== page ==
The present invention provides bowlers with a series of visual guide references permitting them to conceive, adjust, and execute ball deliveries, under variable conditions, with increased flexibility and skill. In addition to providing visual references, the light emitting material may be formed into logos to advertise equipment or the bowling establishment. Light emitting substances or elements can be placed on additional elements of a bowling establishment, such as masking elements, pin deck elements, pin spotting and clearing apparatus, gutter elements, the return systems, seats and scoring tables.

It is to be understood that both the foregoing general description and the following detailed description are exemplary only and are not restrictive of the invention, as claimed.

Description of the Drawings The accompanying drawings, which are incorporated in and constitute a part of this specification, illustrate several embodiments of the invention and together with the description, serve to explain the principles of the invention.

FIG. 1 is a partial perspective view of a bowling lane according to a preferred embodiment of the present invention.

FIG. 2A is a top-view of a lane illustrated in FIG. 1.

FIG. 2B is a sectional view of a lane of the present invention.

FIG. 3 is a partial perspective view of a bowling lane according to a second embodiment of the present invention.

FIG. 4 is a partial perspective view of a bowling lane according to a third embodiment of the present invention.

FIG. 5 is a partial perspective view of a bowling lane according to a fourth embodiment of the present invention.

FIG. 6 is a partial perspective view of a bowling lane according to a fifth embodiment of the present invention.

FIG. 7 is a top view of a bowling lane approach area according to a sixth embodiment of the present invention.

FIG. 8 is a top view of a bowling lane approach area according to a seventh embodiment of the present invention.

FIG. 9 is a close-up view of a dot found on a bowling lane of FIG. 8.

FIG. 10 is a partial perspective view of a bowling lane according to an eighth embodiment of the present invention.

Description of the Preferred Embodiments Reference will now be made in detail to the present preferred embodiments of the invention, examples of which are illustrated in the accompanying drawings. Wherever possible, the same reference numbers will be used throughout the drawings to refer the same or like parts.

The bowling lane system of the present invention includes a flat surface constituting an approach area, a bowling lane with a pin deck, and light emitting materials incorporated into the lane and approach area and positioned to provide bowlers a plurality of visible guide indica to assist the bowlers in delivering the ball. The system also includes an energy source to activate the light emitting materials.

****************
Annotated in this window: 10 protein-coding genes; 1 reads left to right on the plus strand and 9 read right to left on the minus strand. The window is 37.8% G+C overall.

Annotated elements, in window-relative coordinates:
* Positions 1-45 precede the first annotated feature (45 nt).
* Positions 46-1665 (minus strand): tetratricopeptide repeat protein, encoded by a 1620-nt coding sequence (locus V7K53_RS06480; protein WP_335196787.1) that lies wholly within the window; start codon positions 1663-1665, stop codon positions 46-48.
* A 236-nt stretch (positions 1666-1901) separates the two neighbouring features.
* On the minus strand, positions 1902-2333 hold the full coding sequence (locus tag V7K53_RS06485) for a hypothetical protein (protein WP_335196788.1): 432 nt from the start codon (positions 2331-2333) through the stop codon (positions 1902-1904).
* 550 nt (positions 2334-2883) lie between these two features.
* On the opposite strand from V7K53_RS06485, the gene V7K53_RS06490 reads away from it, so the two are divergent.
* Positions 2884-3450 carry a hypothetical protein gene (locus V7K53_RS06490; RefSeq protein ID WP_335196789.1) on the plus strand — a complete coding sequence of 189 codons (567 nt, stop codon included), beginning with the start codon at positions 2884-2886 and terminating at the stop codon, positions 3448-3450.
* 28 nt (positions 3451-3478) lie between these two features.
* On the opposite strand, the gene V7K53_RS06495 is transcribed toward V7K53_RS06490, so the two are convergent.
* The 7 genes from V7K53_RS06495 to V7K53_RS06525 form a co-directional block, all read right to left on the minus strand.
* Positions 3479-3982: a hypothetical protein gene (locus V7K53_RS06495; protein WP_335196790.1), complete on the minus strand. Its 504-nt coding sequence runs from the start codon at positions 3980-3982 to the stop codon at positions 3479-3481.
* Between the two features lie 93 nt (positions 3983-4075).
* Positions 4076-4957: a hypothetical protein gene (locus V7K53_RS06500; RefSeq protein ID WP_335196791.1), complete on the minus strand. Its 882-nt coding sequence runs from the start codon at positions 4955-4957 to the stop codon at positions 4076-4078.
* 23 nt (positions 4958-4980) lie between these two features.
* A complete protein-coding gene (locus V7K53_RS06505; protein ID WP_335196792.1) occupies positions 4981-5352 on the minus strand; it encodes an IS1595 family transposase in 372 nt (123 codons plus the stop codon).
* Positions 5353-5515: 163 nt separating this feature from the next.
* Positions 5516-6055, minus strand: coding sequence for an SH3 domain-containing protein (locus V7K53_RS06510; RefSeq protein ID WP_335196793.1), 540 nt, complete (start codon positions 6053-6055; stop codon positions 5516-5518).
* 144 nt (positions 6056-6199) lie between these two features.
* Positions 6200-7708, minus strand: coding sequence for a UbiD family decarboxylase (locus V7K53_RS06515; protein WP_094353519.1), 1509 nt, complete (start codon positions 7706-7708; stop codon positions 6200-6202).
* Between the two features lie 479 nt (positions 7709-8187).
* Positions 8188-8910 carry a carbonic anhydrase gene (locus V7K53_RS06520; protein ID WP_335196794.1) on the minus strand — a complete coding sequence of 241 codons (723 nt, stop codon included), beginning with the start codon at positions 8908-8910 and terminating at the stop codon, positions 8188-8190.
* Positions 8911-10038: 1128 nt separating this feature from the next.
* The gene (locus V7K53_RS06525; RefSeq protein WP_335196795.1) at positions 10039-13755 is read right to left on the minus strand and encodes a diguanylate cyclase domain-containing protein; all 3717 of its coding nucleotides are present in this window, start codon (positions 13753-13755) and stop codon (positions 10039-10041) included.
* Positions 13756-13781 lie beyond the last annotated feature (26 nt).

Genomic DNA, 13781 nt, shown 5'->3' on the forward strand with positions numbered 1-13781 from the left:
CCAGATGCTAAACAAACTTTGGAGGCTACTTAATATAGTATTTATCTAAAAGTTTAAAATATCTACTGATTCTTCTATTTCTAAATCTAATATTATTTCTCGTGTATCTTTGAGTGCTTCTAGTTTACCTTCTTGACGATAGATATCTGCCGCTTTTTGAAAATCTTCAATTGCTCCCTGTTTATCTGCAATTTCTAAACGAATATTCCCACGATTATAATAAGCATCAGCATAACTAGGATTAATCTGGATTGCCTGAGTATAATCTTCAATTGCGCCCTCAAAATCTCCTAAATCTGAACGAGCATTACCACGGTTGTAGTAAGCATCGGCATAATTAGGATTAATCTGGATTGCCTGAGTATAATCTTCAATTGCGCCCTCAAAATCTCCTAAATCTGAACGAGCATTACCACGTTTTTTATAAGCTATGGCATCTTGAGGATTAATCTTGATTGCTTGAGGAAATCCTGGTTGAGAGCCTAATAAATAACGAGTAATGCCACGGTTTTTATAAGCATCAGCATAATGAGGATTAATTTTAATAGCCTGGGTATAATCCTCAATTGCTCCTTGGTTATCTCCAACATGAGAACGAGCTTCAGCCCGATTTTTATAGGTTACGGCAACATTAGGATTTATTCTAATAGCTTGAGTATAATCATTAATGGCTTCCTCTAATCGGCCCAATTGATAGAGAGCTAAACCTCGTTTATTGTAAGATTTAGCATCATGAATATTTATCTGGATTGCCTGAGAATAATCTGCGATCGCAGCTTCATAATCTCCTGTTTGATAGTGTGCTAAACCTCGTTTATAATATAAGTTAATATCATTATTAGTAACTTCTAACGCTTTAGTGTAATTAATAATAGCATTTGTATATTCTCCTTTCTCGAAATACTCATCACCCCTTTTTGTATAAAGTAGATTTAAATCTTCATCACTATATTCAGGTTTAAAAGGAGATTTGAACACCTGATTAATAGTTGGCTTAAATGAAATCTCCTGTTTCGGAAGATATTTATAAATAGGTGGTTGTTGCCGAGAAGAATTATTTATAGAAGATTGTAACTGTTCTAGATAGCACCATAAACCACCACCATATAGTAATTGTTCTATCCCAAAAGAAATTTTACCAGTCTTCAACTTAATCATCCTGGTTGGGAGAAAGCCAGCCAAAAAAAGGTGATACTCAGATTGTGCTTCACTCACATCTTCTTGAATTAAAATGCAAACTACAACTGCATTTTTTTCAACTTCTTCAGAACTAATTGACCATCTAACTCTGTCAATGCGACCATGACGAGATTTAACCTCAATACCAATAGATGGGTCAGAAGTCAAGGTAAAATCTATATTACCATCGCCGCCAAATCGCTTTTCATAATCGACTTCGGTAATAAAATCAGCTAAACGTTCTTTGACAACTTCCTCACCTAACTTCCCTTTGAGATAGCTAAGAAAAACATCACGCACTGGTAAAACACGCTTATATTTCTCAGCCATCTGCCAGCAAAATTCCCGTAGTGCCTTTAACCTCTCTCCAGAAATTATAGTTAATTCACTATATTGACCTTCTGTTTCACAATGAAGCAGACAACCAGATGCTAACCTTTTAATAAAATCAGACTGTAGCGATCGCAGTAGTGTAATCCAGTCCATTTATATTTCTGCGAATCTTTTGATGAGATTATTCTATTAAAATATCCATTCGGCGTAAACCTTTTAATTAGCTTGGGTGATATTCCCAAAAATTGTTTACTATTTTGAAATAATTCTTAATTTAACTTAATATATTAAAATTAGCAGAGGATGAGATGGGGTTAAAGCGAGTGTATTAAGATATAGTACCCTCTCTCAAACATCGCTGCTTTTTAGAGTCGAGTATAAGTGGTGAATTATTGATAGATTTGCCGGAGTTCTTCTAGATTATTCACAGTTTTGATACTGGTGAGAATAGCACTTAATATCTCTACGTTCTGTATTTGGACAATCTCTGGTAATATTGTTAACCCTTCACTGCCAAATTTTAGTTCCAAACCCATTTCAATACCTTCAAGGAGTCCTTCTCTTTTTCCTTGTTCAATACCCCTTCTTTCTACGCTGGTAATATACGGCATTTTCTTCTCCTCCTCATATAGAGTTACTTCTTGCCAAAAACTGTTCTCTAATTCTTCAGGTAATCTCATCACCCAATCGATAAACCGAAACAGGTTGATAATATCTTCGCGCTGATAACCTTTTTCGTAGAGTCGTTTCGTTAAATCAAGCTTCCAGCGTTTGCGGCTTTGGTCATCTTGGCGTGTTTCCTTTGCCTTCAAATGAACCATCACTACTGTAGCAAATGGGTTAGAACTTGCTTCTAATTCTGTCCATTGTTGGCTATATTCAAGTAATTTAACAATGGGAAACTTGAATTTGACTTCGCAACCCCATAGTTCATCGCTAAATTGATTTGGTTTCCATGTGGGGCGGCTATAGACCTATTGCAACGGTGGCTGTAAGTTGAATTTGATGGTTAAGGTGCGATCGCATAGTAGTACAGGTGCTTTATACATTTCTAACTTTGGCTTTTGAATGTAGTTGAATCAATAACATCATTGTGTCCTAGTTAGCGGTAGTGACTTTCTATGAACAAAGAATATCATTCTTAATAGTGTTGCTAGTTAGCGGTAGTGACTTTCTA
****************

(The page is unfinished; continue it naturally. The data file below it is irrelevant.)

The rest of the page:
As explained more fully below, the light emitting materials can be in the form of dyes or pigments that glow when light is applied to them. The materials can also be electrical light elements or light transmitting elements that emit light when energy is applied to them.

In the preferred embodiments of this invention shown in the FIGs. 1- 10, the light emitting materials are arranged into guide indica in the form of a plurality of parallel lines 61-70 extending along at least half of the length of the lane between the foul line 200 and the pin deck 210. The parallel lines can further include indica in the shape of arrows 81-87 arranged on the lane in a V-shaped formation among the lines. The lines may be solid lines, dashed lines or lines created by a series of collinear marks. The light emitting material may be placed on and around the approach dots on the approach side of the foul line. Repeating sets of light emitting marks like, or similar to, the approach dots may be placed at longer intervals on the lane and approach area on boards which correspond to certain pins as shown in FIGs. 7-8. A preferred mark in the form of a dot is shown in FIG. 9. The marks may be used in combination with other parallel lines and arrows as shown in FIG. 10.

The parallel lines are preferably aligned to lead to respective pins on the pin deck. The width of a bowling lane is comprised of 39 boards, and the lines may be located at the interface of certain boards in the bowling lane. The lines could also be aligned to form mini-lanes where the mini- lanes lead to respective pins on the pin deck, the pins being centered in the mini-lanes. Combinations of solid, broken, and collinear marks forming lines and logos, as contemplated by the present invention are shown in FIGs. 1-10.

In one preferred embodiment, depicted in FIG. 1, a bowling establishment is provided wherein the lanes have light emitting indicators in a pattern that includes a plurality of parallel lines extending along the length of the bowling lanes between the approach area and the pin deck. In this embodiment, the lines begin near the foul line and stop just before the pin deck. The patterns also include an arrangement of arrow-shaped markers placed in a V-shaped layout across the width of the lanes. The arrow- shaped markers are centrally positioned between two adjacent lines, forming a mini-lane.